Watch LiveJournal Entries Flow By

LiveJournal recently released a streaming Atom format of their latest entries. This format allows you to connect to LiveJournal's servers and directly receive the content via a persistent connection as it flows in. This allows you to perform all kinds of nifty tricks with the data. Given the huge number of postings that LiveJournal receives -- multiples every second, sometimes up to 300 per minute -- this streaming format provides a boon for statisticians. For some people, however, it's just fun to watch the text flow by.

Using Perl modules specifically designed for parsing both Atom and the stream of data that LiveJournal provides, this hack will demonstrate how to work with Atom entries and obtain their content, using the streaming data as an example, resulting in a command line script which can deliver titles, links, and if desired, content for the entries passing through the server.

Installing Prerequisites

This hack uses a number of rather esoteric Perl modules. The prerequisites are:


However, these require a significant number of dependancies, and the latest version of XML::Atom at the time of this writing (0.13) is required for XML::Atom::Stream. These modules can be installed via CPAN: for more information on how to install Perl modules, consult the CPAN documentation.

Connecting, Dumping Data

First, we'll demonstrate how to simply connect to the stream, and dump the data out using Perl's Data::Dumper. The stream runs on port 8081 under the domain To see the data as it's coming down the pipe, you can connect using using telnet:

    $ telnet 8081
    Connected to
    Escape character is '^]'.
    GET /atom-stream.xml HTTP/1.0

Followed by a final return, this will start the stream of entries into a terminal. You can see that it is a series of atom Feed elements, each containing a single entry. Additionally, every second, a <time> element is sent with the current epoch time. However, the specifics of this format aren't important to us, because we will be using XML::Atom::Stream to connect, which will take care of this for us.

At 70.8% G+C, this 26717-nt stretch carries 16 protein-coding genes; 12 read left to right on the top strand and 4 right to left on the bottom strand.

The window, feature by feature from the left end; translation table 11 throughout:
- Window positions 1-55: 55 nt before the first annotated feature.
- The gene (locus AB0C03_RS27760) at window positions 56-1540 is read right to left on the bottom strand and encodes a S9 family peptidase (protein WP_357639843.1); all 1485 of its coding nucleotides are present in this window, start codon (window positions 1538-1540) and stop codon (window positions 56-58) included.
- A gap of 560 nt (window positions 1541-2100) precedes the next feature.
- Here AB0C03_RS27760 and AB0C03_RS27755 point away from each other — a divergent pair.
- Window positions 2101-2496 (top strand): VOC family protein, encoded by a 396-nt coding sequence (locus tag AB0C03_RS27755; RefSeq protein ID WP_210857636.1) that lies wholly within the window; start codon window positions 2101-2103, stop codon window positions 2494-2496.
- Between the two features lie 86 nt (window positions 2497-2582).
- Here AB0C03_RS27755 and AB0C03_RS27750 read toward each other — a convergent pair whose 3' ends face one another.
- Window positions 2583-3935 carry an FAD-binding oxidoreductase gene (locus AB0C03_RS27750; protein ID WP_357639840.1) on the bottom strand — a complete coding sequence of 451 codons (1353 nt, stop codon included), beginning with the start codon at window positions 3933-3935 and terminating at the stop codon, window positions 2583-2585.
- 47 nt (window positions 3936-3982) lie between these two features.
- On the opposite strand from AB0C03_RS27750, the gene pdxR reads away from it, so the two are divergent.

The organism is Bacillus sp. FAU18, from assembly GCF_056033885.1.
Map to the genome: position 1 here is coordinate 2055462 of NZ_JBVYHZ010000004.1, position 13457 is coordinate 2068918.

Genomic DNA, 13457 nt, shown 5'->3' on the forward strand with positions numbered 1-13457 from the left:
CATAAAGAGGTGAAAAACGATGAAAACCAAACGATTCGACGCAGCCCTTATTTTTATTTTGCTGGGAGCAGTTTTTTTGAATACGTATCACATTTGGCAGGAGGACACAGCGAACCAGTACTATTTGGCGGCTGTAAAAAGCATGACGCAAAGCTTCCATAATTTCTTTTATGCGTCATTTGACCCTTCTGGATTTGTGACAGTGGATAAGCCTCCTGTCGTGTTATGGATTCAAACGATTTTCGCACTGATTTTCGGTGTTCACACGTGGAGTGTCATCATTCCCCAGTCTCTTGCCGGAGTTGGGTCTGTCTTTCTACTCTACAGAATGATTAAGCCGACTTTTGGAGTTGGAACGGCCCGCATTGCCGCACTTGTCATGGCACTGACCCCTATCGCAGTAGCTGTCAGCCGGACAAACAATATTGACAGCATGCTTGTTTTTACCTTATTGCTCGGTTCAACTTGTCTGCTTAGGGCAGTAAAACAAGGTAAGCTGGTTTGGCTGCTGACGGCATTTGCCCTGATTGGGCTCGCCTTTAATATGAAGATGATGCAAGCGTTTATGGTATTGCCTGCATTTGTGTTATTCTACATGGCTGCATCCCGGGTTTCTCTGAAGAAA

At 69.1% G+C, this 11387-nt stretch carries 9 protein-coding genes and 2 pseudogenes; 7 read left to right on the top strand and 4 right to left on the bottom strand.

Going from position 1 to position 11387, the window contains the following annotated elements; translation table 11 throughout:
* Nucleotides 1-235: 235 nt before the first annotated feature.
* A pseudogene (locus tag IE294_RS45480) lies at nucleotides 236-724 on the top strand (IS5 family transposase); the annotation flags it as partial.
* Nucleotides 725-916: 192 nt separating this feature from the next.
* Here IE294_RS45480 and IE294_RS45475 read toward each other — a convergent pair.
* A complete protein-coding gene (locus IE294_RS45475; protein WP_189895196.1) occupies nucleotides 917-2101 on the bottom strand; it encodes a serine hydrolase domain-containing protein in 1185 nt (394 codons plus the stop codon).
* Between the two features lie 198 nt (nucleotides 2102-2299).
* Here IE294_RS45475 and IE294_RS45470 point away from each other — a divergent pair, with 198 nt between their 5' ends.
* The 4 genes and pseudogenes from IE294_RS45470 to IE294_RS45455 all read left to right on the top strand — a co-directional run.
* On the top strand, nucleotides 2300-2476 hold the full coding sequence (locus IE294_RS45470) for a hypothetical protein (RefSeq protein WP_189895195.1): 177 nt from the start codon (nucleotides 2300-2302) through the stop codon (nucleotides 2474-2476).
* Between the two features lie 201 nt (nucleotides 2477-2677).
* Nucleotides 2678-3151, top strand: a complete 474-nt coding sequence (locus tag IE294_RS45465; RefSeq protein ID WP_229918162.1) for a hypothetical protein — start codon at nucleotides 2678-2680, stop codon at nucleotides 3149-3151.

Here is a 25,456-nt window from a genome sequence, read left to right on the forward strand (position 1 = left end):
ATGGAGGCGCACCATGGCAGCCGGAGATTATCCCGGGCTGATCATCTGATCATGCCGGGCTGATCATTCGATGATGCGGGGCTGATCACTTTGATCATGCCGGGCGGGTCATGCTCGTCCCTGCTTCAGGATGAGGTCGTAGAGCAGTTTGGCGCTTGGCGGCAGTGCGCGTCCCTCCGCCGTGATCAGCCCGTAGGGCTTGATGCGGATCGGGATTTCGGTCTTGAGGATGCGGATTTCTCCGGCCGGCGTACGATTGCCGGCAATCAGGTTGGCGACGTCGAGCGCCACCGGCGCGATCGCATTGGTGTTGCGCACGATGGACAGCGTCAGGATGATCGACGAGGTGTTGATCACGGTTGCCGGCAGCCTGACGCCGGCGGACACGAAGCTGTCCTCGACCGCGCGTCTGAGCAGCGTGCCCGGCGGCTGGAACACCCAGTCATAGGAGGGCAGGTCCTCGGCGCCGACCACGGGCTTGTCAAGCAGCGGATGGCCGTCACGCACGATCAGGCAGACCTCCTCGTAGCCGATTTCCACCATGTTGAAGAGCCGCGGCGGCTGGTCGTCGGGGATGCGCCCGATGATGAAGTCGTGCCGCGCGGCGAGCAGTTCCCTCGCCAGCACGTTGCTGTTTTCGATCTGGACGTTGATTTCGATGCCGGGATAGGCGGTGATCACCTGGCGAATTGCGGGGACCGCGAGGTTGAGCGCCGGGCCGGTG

Using XML::Atom::Stream, we define a URL from which we're going to fetch the Atom stream, and initialize a callback function to be called whenever a new entry is received. This callback will receive an instance of XML::Atom::Feed as the source, which will allow the callback to work from that Feed and fetch entries or other aspects of the Feed presented by LiveJournal.

The code below is the basic starting point, provided as an example by XML::Atom::Stream.

    use XML::Atom::Stream;
    my $url = "";;
    my $client = XML::Atom::Stream->new(
        callback => \&callback,
    sub callback {
        my @atom = @_;

This is the initial connection work -- from this point on, all work can take place in the callback subroutine, working from the Feed provided by the Stream.

Working With XML::Atom

The @atom variable we created in the callback is an XML::Atom::Feed instance. These instances are generally generated from full feeds, rather than a single entry, so the method for retreiving the entry out of the feed is to loop over the $atom->entries. Each entry has title, content, and link properties we'll use:

    foreach my $entry ($atom->entries) {
        my $title = $entry->title;
        my $content = $entry->content;
        my $link = $entry->link;

From here, we want to obtain, and print, the content of each of these elements. However, many entries on LiveJournal don't have titles, so we'll want to do a bit of logic to ensure that we're displaying some kind of title:

        if (!$title) {
            $title = substr($content->body, 0, 50);
            $title =~ s/[\r\n]+/ /g;
        print $title."\n";

Here, we can see that we are printing the first 50 characters of the body if there is no title - otherwise we print out the title of the post, as assigned by the user.

The last step is to print the link, so we know where it's coming from:

        print $link->href."\n\n";

Now we have a script that will connect, and print out the titles and links that flow by our client listening to LiveJournal's entries.

Extending the Hack

One fun aspect of LiveJournal is the huge amount of content that will come down the pipe. With the huge number of words coming at you, you can evaluate content for the word used the most, for example. To access the content, you can use $content->body, as demonstrated in the case with no title above. There may also be a number of other similar tricks with displaying content as it comes in.